One area featured in the exhibition is experimental cinema, “Whereas mainstream cinema has always intended to entertain, experimental cinema, in contrast, has always sought to usurp the norm. The goal is often to place the viewer in a more active and more thoughtful relationship to works created in film and video…” (exhibition notes) Click here to: VIEW VIDEO
Fall is upon us, so no more free summer concerts where I can galavant under the sun and lounge to soul satisfying melodies in numerous parks throughout the city. Thus, I have turned my eye to various gallery exhibitions throughout the metropolis known as New York, and beyond. My first stop was the show U Can’t Touch Dis: New Asian Art at Zone: Chelsea Center for the Arts. What can I say, it was refreshing to see some state-side based Asian artists gettin’ up in the mainstream NY art scene. Susan Lee-Chun’s Camouflage (Part II – The Escape) series stood out – for me. Being born in New England around the Boston Brahmins and the Irish Catholics, I cultivated an acute appreciation for plaid, and my “escape”. An experience that was obviously overwhelmingly familiar to Miami based artist Lee-Chun, who explores race, identity and politics with a dash of humor in her work.
The artist Yun Bai, based in LA, informed me of the show which includes her new work, I want a benefactor who doesn’t want to go down my pants #1, an extension of her series of work entitled Porn Flowers. What I find most intriguing about Yun’s journey as an artist is her attempt to re-define the traditional virgin/whore dichotomy through the merging of pornographic imagery and flowers into a unified whole. A process where the flower emerges as the dominant identity, and one that suggests identity lies far beyond the sexual. The show is on view through 10/13/07. Yun Bai’s first Los Angeles solo show is also on view through 10/27/07 at Bert Green Fine Art.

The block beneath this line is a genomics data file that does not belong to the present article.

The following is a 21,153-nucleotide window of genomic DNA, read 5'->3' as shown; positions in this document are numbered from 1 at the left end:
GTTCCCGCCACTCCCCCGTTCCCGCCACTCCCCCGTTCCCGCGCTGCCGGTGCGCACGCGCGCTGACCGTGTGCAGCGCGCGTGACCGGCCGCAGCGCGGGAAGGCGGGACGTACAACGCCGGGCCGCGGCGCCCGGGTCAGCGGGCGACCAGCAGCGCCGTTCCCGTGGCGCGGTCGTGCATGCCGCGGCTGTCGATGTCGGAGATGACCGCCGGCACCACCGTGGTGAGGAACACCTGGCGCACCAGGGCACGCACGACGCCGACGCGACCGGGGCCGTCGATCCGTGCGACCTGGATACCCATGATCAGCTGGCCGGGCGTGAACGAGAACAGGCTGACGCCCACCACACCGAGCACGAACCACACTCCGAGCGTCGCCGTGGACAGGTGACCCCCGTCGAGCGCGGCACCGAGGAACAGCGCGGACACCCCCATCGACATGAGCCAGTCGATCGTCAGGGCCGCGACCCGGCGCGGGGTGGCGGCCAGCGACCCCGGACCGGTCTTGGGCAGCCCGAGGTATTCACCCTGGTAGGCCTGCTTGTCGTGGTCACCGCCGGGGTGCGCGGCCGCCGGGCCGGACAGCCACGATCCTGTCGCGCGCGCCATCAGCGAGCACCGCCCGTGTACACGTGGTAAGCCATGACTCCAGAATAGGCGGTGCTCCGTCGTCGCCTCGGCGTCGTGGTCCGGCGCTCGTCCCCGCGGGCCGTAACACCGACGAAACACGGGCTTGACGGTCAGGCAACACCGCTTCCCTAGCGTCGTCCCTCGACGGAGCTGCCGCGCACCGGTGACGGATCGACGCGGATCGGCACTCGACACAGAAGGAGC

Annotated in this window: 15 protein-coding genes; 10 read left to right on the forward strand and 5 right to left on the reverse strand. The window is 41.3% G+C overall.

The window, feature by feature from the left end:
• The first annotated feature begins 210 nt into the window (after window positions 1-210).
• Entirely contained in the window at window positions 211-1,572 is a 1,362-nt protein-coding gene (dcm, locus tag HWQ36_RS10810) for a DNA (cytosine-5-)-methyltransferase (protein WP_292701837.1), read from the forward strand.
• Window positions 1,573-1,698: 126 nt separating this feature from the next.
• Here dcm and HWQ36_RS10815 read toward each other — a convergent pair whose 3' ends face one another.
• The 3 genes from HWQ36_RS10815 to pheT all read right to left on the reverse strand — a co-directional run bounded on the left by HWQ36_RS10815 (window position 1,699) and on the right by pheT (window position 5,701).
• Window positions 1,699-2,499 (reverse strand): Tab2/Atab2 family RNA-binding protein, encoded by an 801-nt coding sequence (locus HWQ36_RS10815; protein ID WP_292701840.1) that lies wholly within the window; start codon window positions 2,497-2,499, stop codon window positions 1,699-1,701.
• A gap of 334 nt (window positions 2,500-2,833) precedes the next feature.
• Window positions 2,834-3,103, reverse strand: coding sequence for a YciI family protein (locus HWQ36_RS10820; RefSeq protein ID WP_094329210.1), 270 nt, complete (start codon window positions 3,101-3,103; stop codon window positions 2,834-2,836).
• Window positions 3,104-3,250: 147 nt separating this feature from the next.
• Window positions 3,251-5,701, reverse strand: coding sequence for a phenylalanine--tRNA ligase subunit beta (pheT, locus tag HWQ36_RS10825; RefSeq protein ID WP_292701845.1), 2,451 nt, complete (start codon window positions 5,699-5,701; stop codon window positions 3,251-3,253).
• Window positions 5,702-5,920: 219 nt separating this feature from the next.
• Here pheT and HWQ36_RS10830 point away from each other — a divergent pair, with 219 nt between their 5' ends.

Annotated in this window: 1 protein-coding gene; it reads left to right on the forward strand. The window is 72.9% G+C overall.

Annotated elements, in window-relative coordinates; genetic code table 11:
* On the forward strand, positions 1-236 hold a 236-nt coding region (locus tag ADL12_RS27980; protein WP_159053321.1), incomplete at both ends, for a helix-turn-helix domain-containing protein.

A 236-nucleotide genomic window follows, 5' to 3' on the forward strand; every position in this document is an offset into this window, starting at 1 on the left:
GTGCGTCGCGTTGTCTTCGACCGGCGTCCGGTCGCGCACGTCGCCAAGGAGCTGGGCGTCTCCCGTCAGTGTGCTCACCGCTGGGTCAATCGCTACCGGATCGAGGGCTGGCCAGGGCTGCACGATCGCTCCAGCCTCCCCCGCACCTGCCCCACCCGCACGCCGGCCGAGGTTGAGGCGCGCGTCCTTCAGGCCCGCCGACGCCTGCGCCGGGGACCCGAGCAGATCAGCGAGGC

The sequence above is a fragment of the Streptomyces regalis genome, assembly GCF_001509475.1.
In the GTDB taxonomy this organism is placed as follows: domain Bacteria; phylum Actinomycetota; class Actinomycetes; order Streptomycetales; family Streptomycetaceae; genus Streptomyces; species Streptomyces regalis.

(Images: Copyrighted by Zone: Chelsea Center for the Arts / Lee-Chun artwork Courtesy of artist & Spinello Gallery)
Another NYC exhibition that packed a powerful punch was Adia Millet’s solo show, Blind Premonition, at Mixed Greens. Millet’s construction and installation of miniature houses paired with photographs of the interiors of these same houses forces viewers to question notions of perspective and intimacy. The intense up-close power of the photographs in relation to the tiny intricate an delicate homes constructed by Millet, offers a strong metaphor for the questionable weight and truth of our thoughts and beliefs. The show is on view through 10/6/07.